A month before elections

This October promises to be a wild ride. It’s a month before elections and you can hear the volume being turned up on a whole array of issues.

Nationally, the focus is on congressional elections. Republicans have controlled the House and Senate, making life sweet for President Bush. When he’s wanted something, like the authority to go to war or to ignore treaties or laws, this Congress has generally given it to him. More than that, this Congress has turned a blind eye whenever it’s become apparent that this president has either mislead people or plain bungled things.

Everybody knows the litany of transgressions by now, starting with the administration’s ignoring of intelligence reports warning that terrorists were threatening to target the United States, to trumping up a war based on false pretenses, to the spending of billions and billions of dollars on Iraqi reconstruction efforts that no one seems able to account for.

And then, of course, there’s the fact we lost a major American city, New Orleans, and the better part of the Gulf Coast. Although they just played a football game in the Super Dome where, a year ago, thousands of people were barely hanging on, even the sportscasters felt compelled to say that the majority of New Orleans still looks like the storm just hit.

Once upon a time, when a Democrat named Bill Clinton was president, the Republican Congress was constantly rising up to investigate, probe and pry into Clinton’s moral turpitude. They spent years and millions of our dollars fruitlessly investigating a failed land deal called Whitewater that the Clintons supposedly were involved with during their time in Arkansas. Three separate inquiries found that the Clintons had not engaged in any wrongdoing.  

But Clinton was a Democrat. Not only that, he was popular and effective. The U.S. economy was booming under his leadership. So the Republicans in Congress dogged him. It’s been a different story under Bush. Not only have the Republicans failed to investigate the president, they have, not surprisingly, failed to investigate themselves. In a recent New Yorker article by David Remnick, Illinois Democrat and former Clinton aide Rahm Emanuel is asked why his former boss now seems to have such a short fuse. Emanuel points to a report in the Chicago Tribune revealing that Republican Speaker of the House Dennis Hastert began his career in Congress with a net worth of less than $300,000, but now has assets of more than $6 million. It seems he owns land near a highway project he helped push through Congress. “The speaker came in with $300,000 and now has $6 million in real estate and no one asks a question,” Emmanuel tells Remnick. “Your question is ‘Why is Clinton so angry?’ My question is ‘Why are you so stupid?’”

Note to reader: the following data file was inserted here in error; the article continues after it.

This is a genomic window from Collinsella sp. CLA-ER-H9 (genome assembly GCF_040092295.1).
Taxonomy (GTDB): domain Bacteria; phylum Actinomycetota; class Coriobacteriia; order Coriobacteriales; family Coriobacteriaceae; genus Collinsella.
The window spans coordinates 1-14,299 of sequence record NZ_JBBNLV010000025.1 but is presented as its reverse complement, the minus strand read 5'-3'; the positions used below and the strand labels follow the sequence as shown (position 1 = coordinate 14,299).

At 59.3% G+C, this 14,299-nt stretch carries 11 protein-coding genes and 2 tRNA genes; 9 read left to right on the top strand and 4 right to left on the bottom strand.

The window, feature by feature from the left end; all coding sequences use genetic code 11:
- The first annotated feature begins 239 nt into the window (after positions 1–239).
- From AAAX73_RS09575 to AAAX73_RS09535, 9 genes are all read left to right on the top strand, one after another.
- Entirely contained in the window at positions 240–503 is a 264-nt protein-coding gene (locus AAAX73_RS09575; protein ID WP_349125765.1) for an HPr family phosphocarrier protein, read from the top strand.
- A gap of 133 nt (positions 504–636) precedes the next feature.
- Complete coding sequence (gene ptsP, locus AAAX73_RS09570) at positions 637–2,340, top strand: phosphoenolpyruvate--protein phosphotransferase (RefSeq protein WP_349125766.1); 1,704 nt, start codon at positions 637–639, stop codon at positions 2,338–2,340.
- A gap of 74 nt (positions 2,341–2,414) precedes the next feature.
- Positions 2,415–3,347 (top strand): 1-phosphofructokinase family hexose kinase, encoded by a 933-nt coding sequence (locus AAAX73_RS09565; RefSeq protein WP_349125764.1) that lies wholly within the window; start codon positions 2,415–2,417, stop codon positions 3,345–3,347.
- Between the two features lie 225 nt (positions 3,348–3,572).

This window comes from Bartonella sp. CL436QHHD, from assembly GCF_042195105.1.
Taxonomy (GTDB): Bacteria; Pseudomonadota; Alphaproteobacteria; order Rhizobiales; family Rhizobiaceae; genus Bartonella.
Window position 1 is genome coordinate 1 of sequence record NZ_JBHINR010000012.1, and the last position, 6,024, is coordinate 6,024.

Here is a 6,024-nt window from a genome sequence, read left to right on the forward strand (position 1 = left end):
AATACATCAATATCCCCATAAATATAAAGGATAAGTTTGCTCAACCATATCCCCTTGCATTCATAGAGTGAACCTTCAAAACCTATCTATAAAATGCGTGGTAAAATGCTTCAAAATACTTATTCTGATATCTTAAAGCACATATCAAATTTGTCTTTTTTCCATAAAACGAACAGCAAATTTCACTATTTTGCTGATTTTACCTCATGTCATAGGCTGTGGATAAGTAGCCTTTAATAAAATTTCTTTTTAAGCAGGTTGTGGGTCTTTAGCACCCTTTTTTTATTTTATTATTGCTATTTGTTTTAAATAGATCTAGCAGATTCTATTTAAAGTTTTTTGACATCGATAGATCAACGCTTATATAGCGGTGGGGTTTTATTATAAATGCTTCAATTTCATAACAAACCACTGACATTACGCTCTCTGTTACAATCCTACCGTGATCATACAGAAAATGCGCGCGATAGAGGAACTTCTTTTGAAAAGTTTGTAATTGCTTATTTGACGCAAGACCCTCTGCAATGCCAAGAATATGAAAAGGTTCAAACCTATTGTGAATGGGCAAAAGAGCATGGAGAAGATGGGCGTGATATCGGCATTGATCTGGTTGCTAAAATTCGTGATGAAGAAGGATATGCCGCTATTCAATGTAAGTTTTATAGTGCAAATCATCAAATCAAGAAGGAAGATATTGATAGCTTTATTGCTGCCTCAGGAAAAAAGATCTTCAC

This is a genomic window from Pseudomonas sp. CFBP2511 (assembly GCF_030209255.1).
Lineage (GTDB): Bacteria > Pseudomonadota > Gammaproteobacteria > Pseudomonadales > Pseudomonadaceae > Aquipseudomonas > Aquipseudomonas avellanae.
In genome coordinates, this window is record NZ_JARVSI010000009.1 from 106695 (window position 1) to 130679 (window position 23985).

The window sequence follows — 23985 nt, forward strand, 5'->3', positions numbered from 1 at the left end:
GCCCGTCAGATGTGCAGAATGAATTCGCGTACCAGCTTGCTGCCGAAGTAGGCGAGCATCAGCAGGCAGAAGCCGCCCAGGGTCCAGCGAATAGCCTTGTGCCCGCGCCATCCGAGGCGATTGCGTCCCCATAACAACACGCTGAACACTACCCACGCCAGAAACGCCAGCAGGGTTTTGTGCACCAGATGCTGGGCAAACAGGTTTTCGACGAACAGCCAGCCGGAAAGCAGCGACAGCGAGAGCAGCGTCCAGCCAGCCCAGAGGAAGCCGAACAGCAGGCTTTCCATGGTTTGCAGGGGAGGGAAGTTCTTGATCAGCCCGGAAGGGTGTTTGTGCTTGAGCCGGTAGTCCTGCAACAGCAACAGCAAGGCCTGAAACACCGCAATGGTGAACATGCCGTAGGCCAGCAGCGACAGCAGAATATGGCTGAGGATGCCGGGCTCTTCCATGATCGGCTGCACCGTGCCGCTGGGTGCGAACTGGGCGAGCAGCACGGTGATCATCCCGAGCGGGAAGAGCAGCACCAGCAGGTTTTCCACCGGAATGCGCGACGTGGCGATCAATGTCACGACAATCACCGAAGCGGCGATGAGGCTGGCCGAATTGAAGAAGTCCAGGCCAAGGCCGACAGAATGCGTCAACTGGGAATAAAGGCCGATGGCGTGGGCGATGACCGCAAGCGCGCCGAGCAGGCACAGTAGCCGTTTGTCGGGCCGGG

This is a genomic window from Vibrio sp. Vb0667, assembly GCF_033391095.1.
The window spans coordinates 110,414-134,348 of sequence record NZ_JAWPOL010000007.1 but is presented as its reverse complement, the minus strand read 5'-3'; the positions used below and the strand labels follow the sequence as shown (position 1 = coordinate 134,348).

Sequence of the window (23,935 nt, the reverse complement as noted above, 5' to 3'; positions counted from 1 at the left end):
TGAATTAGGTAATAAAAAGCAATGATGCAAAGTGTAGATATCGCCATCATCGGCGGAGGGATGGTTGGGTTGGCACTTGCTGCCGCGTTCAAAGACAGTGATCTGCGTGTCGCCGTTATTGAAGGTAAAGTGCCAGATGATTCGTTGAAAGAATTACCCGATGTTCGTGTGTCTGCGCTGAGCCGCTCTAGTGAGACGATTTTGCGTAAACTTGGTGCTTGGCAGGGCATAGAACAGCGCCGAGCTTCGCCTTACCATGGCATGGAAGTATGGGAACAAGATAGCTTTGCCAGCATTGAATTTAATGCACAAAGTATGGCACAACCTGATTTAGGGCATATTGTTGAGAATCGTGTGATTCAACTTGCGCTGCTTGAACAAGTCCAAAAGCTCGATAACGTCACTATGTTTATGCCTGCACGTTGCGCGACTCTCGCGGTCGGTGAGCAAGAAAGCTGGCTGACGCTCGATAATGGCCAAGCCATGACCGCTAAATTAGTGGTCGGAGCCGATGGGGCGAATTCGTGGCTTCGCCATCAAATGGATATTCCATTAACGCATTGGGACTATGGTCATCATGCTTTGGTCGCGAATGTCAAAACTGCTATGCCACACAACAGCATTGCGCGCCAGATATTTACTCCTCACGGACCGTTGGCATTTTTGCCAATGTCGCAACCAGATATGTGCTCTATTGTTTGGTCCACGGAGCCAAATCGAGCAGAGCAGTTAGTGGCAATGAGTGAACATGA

The point here is that if the Democrats should manage to recapture either the House of Representatives or the Senate, the lid will be torn off a particularly odiferous can of worms. Questions that have been piling up for the past six years — like how it came to be that our Environmental Protection Agency was put in the hands of people from industries that were known polluters, or why our supposed reform of prescription drug pricing for seniors has wound up benefiting drug companies more than the people who need medicine, or how the disaster management agency, FEMA, went from being one of the government’s most efficient branches to one of its most inept — will start to be asked in public.

This has people, Republicans, especially, more than a little nervous. They don’t want to be on the receiving end of the kind of hazing they gave to Clinton. President Bush has more reasons than most to be tossing and turning. If last week is any indicator, the coming month promises to be particularly intense for him.

The week opened with a report in the New York Times based on a leaked intelligence assessment that said the war in Iraq was encouraging terrorists, not discouraging them, as Bush has insisted. Then came the news that the general responsible for submitting the Army’s budget for 2008, a Rumsfeld appointee, was, for the first time in history, refusing to deliver his request unless he was promised a $25 billion increase. The Army, his protest seemed to suggest, has been stretched too thin.

Meanwhile, in the blogosphere, former Sen. Gary Hart, long considered an expert in matters concerning National Security and the military, predicted that we will be at war with Iran before the polls open in November, that this will be Bush’s “October Surprise.”

And, for good measure, throughout all of this has been the dull drip, drip, drip of news telling us that the computerized voting machines that, by the way, were mandated after Bush took office (those hanging chads were so unsightly), are worse than unreliable — they’re easily hacked and prone to glitches that no one will ever be able to detect.  

Fortunately for us, time seems to be passing more quickly than ever. This means that while October’s volume may be deafening, the push and pull of countervailing forces may keep actual mischief to a minimum. We’ll see. In the meantime, know this: November will be here before we know it.